How to unfreeze a frozen bank account

A frozen bank account can be the result of a number of different legal acts. Most frozen accounts, however, are due to unpaid judgments, collections, charge-offs, medical bills, IRS taxes, liens, and private loans. A frozen account occurs when the unpaid debt is brought to court and you are found guilty of refusing to pay the debts. The lawyer for the plaintiff will usually secure the freeze on your account. There are several ways to unfreeze an account.

Determine the cause of the bank account freeze. Call your bank and ask for the number of the attorney who placed the court-ordered freeze. Call the attorney and ask for the reason.

Determine if the cause is valid. If the debt is unpaid, you'll need to repay the debt prior to getting your bank account unfrozen. If you never received a summons to appear in court, you are not responsible for the debt (identity fraud), you have already paid the debt or you are completely unaware of the debt, then the claim may be invalid.

Instruct your attorney to file a Motion to Vacate the Default Judgment if the freeze is invalid. If the Motion is granted, the account should be unfrozen immediately.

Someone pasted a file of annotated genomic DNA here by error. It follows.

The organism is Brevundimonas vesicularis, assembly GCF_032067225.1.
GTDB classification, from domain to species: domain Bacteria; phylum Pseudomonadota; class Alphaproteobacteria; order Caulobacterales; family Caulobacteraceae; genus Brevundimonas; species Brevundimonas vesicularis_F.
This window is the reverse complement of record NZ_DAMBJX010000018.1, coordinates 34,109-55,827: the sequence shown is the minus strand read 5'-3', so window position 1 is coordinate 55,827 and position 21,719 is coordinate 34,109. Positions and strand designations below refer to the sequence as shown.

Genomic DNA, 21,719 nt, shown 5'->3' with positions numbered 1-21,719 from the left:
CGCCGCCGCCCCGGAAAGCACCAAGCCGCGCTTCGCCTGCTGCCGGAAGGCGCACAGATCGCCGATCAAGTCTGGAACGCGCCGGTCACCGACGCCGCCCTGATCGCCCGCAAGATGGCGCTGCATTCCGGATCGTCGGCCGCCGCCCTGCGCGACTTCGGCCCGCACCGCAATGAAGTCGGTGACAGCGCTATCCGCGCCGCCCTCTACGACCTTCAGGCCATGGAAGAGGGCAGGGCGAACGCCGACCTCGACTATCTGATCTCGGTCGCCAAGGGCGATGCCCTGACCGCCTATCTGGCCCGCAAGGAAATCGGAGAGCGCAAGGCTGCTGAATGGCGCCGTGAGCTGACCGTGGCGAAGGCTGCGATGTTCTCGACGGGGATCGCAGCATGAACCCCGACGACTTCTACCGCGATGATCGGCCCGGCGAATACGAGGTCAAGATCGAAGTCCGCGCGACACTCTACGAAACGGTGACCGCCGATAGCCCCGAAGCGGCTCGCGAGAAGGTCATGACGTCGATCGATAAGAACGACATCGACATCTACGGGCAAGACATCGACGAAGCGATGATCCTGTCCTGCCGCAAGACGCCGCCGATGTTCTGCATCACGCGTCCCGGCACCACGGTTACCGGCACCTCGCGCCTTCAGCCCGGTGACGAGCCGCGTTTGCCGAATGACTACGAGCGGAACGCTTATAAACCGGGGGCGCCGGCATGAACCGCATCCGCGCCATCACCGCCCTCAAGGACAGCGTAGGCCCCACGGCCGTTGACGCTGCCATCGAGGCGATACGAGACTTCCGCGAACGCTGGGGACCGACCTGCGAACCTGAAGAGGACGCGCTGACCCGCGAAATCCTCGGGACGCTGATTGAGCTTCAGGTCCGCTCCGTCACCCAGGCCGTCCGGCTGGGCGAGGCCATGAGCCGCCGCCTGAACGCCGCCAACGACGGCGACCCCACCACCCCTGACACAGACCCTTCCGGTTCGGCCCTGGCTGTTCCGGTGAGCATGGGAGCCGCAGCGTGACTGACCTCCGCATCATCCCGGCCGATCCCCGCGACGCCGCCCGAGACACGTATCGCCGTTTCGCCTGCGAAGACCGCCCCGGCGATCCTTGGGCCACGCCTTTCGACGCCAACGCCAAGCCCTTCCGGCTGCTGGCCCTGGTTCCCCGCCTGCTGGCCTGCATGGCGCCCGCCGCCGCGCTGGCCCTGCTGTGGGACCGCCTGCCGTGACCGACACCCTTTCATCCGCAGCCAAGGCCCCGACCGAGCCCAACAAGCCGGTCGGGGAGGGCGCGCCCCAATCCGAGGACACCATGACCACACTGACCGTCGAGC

Determine if any of your income is exempt. Some types of exempt income include: social security payments, Veterans Affairs payments, disability payments, and some earned income.

Contact the plaintiff's attorney to unfreeze your bank account due to exempt income. Creditors will only unfreeze an account that contains only exempt income. This must be proven with recent bank statements that prove direct deposits of social security, disability, and VA income.

Review your account for co-mingled funds, which is both exempt and non-exempt funds in your account. Creditors will not unfreeze an account containing non-exempt income.

File another Motion to Vacate if you have co-mingled funds. A judge must vacate the decision if you have exempt income in a frozen bank account.

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Things Needed

  • Copies of the judgment/debt
  • Copy of the Summons to Court (if applicable)
  • Bank account information

About the Author

Based in Eugene, Ore., Duncan Jenkins has been writing finance-related articles since 2008. His specialties include personal finance advice, mortgage/equity loans and credit management. Jenkins obtained his bachelor's degree in English from Clark University.

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